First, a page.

Hindus accuse Christians of trying to convert relatives of “house of horrors” victims
Mumbai (AsiaNews) – A hundred members of the extremist Akhil Bhartiya Hindu Mahasabha group demonstrated yesterday in Noida, Uttar Pradesh, against “attempts by Christians to convert” families from the village of Nithari, infamously known for its “house of horrors”. Social activists however have shown that such accusations are pure Hindu fundamentalist propaganda that emerges every time there is some kind of disaster that elicits a humanitarian response from Christians.
This particular story began early this year when the remains of about 40 women and children were found in the garden and sewers of a house owned by a businessman in Nithari. The victims whose disappearance had been reported some time ago were likely sexually abused before being killed.
The owner, Moninder Singh, and his servant Surender, are in police custody as police continue their investigation.
It is not clear whether organ trafficking was also involved.
After the macabre discovery, a team from the All India Christian Council (AICC) visited the victims’ families. It found that the victims were poor and Dalit, many from out of state or from religious minorities and relayed the families’ complaints that whilst the children from rich or upper caste families who disappeared were found by police, the missing person reports they filed went unheeded.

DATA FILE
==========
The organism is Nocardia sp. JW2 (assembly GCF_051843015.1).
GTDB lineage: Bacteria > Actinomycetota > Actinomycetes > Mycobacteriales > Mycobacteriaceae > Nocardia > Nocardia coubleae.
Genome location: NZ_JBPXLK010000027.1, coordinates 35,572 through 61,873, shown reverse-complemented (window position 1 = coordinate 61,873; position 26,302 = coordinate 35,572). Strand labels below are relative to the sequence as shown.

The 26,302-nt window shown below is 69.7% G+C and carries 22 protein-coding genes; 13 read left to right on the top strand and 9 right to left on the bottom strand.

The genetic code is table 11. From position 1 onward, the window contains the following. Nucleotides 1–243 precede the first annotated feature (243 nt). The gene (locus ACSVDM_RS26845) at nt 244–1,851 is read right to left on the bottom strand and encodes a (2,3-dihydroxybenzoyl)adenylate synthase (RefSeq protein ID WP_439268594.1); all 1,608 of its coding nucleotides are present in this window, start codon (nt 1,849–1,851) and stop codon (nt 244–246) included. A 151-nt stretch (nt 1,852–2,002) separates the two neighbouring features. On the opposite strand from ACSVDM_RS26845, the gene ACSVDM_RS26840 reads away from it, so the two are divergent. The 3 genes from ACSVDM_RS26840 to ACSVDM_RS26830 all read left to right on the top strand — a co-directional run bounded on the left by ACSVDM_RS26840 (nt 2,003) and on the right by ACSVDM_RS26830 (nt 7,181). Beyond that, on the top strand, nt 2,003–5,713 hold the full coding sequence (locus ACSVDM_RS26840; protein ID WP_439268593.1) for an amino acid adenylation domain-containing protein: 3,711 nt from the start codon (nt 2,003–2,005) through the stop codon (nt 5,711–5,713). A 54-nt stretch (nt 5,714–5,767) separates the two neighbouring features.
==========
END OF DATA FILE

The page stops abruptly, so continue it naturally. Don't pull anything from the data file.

For their part, Hindu extremists who demonstrated yesterday in Noida have demanded the government compensate victims’ families to prevent “Christian missionaries from converting them through money pledges and moral comfort”.
AICC’s Secretary General John Dayal, who led his group’s team to the village, told AsiaNews that these charges are typical of Hindu fundamentalists. He said: “They did the same thing during rescue operations at the time of the tsunami, when a quake hit Jammu and Kashmir and in other disasters. Even Nithari can be considered a disaster area from a moral and social point of view.”
”As Christians,” he added, “all we wanted to do was bring some comfort to poor families, devastated by grief. This is a sign of civic responsibility in addition to being a religious principle”.
Dayal goes further and exposes the falsehoods said about the Christian community. “Every time we tried to meet with victims’ relatives the police was present. With a local magistrate, it stopped us in order to prevent possible attacks against us. So how could any conversion or attempt to convert take place when no Christian group could get close to anyone”.